For those looking for a sample of village life and Indian arts and culture and heading to India this February, plan to visit the annual Surajkund Crafts Mela. It’s a village in a city: a rustic feel of the village fair recreated in the midst of a bustling urban center: New Delhi!
Visitors to India are often struck by the massive infrastructure projects in our cities and the extent of urbanization. Large cities are constantly under construction: roads are being built, metro rail lines extended, and massive gated communities spring up on the outskirts. If you’re looking for the feel of a traditional Indian village within an urban center, try the Surajkund Crafts Mela.
Each year, the state of Haryana organizes a two-week festival to showcase arts and crafts from around the country. They highlight a new state every year and offer a wide variety of the food and craft from there. One of the intentions is to present ‘village life’ to guests visiting India.
Recreating a rural ambience, the Surajkund festival allows guests to learn about the craftsmanship behind indigenous handloom and textile traditions.
It’s one of India’s largest craft exhibitions, held every February just as the winter chill starts to dissipate.
Located in Surajkund, part of the National Capital Region (NCR) of Delhi and its surroundings, this crafts mela will not only comprise different stalls from states around India, there will also be events and performances on each day.
In past years, states such as Karnataka, Andhra Pradesh, Rajasthan, Madhya Pradesh and Gujarat have been highlighted.
There are folk dances, a magic show, a small amusement park to keep children entertained, food courts and buyers meets for businesspeople dealing in arts and crafts. The sheer breadth of the events and stalls recreates a village fair with its thronging crowds, general mayhem and color and sound.
Not only do the best Indian craftsmen get invited to the Surajkund Mela: you can also expect visiting craftspeople from nearby countries with strong craft traditions such as Tajikistan, Uzbekistan and Kyrgystan which are fellow SAARC countries.
This mela (fair) is likely to expand your understanding of ‘crafts’: expect a lot more than beautiful bedspreads and textiles.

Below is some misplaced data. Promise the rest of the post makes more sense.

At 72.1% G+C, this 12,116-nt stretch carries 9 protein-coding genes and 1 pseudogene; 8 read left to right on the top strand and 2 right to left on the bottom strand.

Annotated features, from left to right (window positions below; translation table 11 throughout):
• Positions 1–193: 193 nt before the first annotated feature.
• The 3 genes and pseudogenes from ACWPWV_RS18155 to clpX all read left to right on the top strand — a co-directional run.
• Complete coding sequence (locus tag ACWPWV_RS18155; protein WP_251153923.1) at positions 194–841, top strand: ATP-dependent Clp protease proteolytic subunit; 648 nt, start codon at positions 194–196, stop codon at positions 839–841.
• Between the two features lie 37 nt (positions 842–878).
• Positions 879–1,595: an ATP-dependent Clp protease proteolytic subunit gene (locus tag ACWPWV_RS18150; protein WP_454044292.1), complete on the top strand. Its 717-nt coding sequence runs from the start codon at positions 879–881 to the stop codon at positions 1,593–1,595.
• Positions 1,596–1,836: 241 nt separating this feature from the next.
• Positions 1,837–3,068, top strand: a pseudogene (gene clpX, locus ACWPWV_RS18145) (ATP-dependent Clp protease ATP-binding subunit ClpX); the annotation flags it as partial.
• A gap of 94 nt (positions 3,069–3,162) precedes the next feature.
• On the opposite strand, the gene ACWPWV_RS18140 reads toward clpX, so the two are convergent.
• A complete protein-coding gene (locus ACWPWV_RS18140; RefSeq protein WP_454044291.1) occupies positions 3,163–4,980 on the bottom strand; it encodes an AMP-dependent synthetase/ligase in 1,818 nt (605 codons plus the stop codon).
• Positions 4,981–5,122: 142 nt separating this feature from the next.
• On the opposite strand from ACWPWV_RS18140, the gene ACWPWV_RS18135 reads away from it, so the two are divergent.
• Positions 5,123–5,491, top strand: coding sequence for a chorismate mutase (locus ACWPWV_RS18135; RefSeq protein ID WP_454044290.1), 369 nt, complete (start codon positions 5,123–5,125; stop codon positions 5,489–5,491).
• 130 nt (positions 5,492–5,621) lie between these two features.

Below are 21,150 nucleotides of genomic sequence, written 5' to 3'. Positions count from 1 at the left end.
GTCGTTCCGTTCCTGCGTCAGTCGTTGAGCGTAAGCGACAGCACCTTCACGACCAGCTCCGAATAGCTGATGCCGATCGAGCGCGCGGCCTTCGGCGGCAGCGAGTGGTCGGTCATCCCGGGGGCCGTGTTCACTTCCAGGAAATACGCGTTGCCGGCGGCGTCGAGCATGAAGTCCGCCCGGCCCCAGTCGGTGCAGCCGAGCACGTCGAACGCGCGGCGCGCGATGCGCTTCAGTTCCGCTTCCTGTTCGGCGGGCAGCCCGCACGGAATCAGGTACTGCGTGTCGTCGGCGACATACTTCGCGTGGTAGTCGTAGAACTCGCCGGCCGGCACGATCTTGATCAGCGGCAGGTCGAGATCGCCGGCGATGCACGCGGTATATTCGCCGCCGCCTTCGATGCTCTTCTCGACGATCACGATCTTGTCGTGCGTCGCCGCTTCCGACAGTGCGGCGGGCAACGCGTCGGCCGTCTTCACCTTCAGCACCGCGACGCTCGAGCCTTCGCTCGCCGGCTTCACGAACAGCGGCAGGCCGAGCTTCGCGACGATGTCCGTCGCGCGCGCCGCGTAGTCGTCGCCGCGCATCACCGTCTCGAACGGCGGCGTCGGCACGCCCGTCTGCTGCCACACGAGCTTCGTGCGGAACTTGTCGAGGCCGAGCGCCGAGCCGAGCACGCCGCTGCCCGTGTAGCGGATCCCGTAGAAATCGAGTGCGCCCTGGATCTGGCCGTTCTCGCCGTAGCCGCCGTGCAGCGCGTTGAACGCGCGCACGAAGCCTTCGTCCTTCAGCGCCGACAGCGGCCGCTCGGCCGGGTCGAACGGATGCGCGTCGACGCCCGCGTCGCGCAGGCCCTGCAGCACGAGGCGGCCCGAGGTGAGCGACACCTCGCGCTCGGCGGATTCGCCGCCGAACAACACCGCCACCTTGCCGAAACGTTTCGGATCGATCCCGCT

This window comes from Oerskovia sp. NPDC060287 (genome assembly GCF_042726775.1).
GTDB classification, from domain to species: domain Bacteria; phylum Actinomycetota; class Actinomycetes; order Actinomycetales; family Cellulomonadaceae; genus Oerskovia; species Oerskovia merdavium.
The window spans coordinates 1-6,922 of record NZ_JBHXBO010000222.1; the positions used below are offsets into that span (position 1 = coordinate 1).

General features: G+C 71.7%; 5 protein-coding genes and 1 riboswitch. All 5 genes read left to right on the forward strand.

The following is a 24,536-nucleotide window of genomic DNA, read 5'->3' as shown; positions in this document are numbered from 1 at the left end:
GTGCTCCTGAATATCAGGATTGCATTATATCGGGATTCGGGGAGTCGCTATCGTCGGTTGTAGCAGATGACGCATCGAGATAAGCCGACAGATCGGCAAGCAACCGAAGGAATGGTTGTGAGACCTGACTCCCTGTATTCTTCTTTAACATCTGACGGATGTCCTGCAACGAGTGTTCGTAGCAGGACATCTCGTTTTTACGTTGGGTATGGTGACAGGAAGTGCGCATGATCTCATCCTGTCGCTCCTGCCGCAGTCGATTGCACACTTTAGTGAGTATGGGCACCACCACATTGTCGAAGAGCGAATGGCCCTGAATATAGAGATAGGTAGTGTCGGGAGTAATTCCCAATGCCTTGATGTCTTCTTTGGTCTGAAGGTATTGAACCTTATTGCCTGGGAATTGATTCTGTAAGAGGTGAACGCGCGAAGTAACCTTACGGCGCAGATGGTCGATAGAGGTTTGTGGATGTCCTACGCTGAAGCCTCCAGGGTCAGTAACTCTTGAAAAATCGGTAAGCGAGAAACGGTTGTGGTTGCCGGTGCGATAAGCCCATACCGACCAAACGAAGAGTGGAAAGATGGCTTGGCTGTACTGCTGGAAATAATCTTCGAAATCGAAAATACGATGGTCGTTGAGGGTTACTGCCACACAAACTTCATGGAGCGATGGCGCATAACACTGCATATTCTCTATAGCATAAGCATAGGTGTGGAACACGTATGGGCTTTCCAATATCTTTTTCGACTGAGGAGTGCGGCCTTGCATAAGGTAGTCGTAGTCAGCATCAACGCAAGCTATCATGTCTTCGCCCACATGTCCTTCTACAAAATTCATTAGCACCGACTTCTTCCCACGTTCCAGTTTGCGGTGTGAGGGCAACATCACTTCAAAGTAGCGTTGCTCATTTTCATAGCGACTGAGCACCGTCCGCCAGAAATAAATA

There will be bronze sculptors, wood carvers, lace makers, carpet weavers and jewelers, in addition. Folk theater is another draw: from folk musicians, and ballad singers, to percussionists and folk dancers. With a range of local musical and dance traditions, the mela ground comes alive in a series of events across the days of the fair.
For connoisseurs who know which part of the country has particularly fine crafts, these are some highlights expected:
- Temple paintings from Orissa
- Kalamkari work from Andhra Pradesh and Karnataka
- Lace makers from Goa
- Banjara embroidery from Gujarat and Rajasthan
- Chiki woodcraft from Kashmir
Visitors to India will appreciate the fine silks and textiles gathered from around the country and presented according to the state of origin.
The regional focus is most apparent in the food selections, as south Indian snacks and delicacies will be found in abundance.
The organizers plan on popular Indian food, not only ‘authentic’ delicacies. You’ll get to sample that unique concoction known as ‘Indian Chinese’ food, for example. This is a huge favorite of the Indian palate and proudly “made in India”!
If you’re interested in visiting the fair, start out with a stop in New Delhi.
The Surajkund Arts and Crafts Mela (fair) is held every year between the 1-15 February. Of course, Enchanting Travels is happy to help you plan unique Indian art and culture tours at any time of year.